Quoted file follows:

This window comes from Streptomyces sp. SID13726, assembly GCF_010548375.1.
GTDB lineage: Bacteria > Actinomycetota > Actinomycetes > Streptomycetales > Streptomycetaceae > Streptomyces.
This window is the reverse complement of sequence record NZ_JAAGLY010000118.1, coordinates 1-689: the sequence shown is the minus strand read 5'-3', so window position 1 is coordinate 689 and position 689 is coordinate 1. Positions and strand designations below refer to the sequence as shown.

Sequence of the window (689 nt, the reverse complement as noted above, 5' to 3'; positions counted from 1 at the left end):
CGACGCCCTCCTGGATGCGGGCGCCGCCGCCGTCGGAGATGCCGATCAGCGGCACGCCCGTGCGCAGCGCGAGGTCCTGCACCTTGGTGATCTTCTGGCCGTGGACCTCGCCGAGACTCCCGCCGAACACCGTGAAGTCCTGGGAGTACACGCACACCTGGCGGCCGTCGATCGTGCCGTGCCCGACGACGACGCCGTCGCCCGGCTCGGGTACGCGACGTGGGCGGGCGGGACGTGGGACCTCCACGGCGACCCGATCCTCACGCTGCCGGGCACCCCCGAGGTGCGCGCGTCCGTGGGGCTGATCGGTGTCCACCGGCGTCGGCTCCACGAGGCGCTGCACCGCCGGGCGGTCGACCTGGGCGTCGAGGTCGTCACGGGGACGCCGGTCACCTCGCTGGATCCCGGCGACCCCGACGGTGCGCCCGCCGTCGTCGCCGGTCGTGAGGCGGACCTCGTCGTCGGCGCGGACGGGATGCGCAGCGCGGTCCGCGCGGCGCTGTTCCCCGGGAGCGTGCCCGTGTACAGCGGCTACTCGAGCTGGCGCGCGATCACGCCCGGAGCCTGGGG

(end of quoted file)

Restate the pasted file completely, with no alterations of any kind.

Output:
This window comes from Streptomyces sp. SID13726, assembly GCF_010548375.1.
GTDB lineage: Bacteria > Actinomycetota > Actinomycetes > Streptomycetales > Streptomycetaceae > Streptomyces.
This window is the reverse complement of sequence record NZ_JAAGLY010000118.1, coordinates 1-689: the sequence shown is the minus strand read 5'-3', so window position 1 is coordinate 689 and position 689 is coordinate 1. Positions and strand designations below refer to the sequence as shown.

Sequence of the window (689 nt, the reverse complement as noted above, 5' to 3'; positions counted from 1 at the left end):
CGACGCCCTCCTGGATGCGGGCGCCGCCGCCGTCGGAGATGCCGATCAGCGGCACGCCCGTGCGCAGCGCGAGGTCCTGCACCTTGGTGATCTTCTGGCCGTGGACCTCGCCGAGACTCCCGCCGAACACCGTGAAGTCCTGGGAGTACACGCACACCTGGCGGCCGTCGATCGTGCCGTGCCCGACGACGACGCCGTCGCCCGGCTCGGGTACGCGACGTGGGCGGGCGGGACGTGGGACCTCCACGGCGACCCGATCCTCACGCTGCCGGGCACCCCCGAGGTGCGCGCGTCCGTGGGGCTGATCGGTGTCCACCGGCGTCGGCTCCACGAGGCGCTGCACCGCCGGGCGGTCGACCTGGGCGTCGAGGTCGTCACGGGGACGCCGGTCACCTCGCTGGATCCCGGCGACCCCGACGGTGCGCCCGCCGTCGTCGCCGGTCGTGAGGCGGACCTCGTCGTCGGCGCGGACGGGATGCGCAGCGCGGTCCGCGCGGCGCTGTTCCCCGGGAGCGTGCCCGTGTACAGCGGCTACTCGAGCTGGCGCGCGATCACGCCCGGAGCCTGGGG